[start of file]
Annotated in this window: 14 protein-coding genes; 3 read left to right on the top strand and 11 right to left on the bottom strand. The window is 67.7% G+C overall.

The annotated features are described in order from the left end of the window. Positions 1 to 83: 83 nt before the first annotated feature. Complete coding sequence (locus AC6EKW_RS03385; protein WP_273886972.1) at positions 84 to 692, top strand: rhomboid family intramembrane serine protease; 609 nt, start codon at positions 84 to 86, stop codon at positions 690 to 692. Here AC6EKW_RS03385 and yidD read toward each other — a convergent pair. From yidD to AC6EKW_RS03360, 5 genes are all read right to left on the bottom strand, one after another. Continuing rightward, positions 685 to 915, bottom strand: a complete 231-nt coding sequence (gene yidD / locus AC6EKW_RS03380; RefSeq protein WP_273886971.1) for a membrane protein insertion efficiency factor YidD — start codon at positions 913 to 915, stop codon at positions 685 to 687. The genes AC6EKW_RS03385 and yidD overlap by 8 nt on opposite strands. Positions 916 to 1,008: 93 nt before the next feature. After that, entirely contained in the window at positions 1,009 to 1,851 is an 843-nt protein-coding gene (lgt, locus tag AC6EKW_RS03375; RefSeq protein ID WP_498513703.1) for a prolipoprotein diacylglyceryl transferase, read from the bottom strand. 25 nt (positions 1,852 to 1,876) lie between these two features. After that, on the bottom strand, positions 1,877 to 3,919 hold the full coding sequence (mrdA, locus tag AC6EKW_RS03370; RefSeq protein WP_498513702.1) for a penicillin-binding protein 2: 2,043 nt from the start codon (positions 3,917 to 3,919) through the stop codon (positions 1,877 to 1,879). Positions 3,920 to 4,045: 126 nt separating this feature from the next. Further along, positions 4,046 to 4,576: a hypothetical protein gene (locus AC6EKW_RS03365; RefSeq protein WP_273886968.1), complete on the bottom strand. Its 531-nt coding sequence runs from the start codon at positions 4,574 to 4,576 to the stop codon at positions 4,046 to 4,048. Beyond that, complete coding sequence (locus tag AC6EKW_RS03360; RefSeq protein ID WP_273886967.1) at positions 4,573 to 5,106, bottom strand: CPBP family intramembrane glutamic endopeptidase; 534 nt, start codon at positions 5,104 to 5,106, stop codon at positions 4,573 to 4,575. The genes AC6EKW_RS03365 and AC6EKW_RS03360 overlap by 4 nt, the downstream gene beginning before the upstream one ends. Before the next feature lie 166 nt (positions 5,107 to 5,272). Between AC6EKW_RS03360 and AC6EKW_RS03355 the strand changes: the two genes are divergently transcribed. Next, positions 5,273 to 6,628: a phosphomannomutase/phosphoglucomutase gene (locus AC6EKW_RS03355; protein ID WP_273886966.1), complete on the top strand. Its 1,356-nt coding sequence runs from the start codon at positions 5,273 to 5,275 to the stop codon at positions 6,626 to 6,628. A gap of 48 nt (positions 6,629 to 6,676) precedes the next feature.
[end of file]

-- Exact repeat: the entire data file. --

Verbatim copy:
Annotated in this window: 14 protein-coding genes; 3 read left to right on the top strand and 11 right to left on the bottom strand. The window is 67.7% G+C overall.

The annotated features are described in order from the left end of the window. Positions 1 to 83: 83 nt before the first annotated feature. Complete coding sequence (locus AC6EKW_RS03385; protein WP_273886972.1) at positions 84 to 692, top strand: rhomboid family intramembrane serine protease; 609 nt, start codon at positions 84 to 86, stop codon at positions 690 to 692. Here AC6EKW_RS03385 and yidD read toward each other — a convergent pair. From yidD to AC6EKW_RS03360, 5 genes are all read right to left on the bottom strand, one after another. Continuing rightward, positions 685 to 915, bottom strand: a complete 231-nt coding sequence (gene yidD / locus AC6EKW_RS03380; RefSeq protein WP_273886971.1) for a membrane protein insertion efficiency factor YidD — start codon at positions 913 to 915, stop codon at positions 685 to 687. The genes AC6EKW_RS03385 and yidD overlap by 8 nt on opposite strands. Positions 916 to 1,008: 93 nt before the next feature. After that, entirely contained in the window at positions 1,009 to 1,851 is an 843-nt protein-coding gene (lgt, locus tag AC6EKW_RS03375; RefSeq protein ID WP_498513703.1) for a prolipoprotein diacylglyceryl transferase, read from the bottom strand. 25 nt (positions 1,852 to 1,876) lie between these two features. After that, on the bottom strand, positions 1,877 to 3,919 hold the full coding sequence (mrdA, locus tag AC6EKW_RS03370; RefSeq protein WP_498513702.1) for a penicillin-binding protein 2: 2,043 nt from the start codon (positions 3,917 to 3,919) through the stop codon (positions 1,877 to 1,879). Positions 3,920 to 4,045: 126 nt separating this feature from the next. Further along, positions 4,046 to 4,576: a hypothetical protein gene (locus AC6EKW_RS03365; RefSeq protein WP_273886968.1), complete on the bottom strand. Its 531-nt coding sequence runs from the start codon at positions 4,574 to 4,576 to the stop codon at positions 4,046 to 4,048. Beyond that, complete coding sequence (locus tag AC6EKW_RS03360; RefSeq protein ID WP_273886967.1) at positions 4,573 to 5,106, bottom strand: CPBP family intramembrane glutamic endopeptidase; 534 nt, start codon at positions 5,104 to 5,106, stop codon at positions 4,573 to 4,575. The genes AC6EKW_RS03365 and AC6EKW_RS03360 overlap by 4 nt, the downstream gene beginning before the upstream one ends. Before the next feature lie 166 nt (positions 5,107 to 5,272). Between AC6EKW_RS03360 and AC6EKW_RS03355 the strand changes: the two genes are divergently transcribed. Next, positions 5,273 to 6,628: a phosphomannomutase/phosphoglucomutase gene (locus AC6EKW_RS03355; protein ID WP_273886966.1), complete on the top strand. Its 1,356-nt coding sequence runs from the start codon at positions 5,273 to 5,275 to the stop codon at positions 6,626 to 6,628. A gap of 48 nt (positions 6,629 to 6,676) precedes the next feature.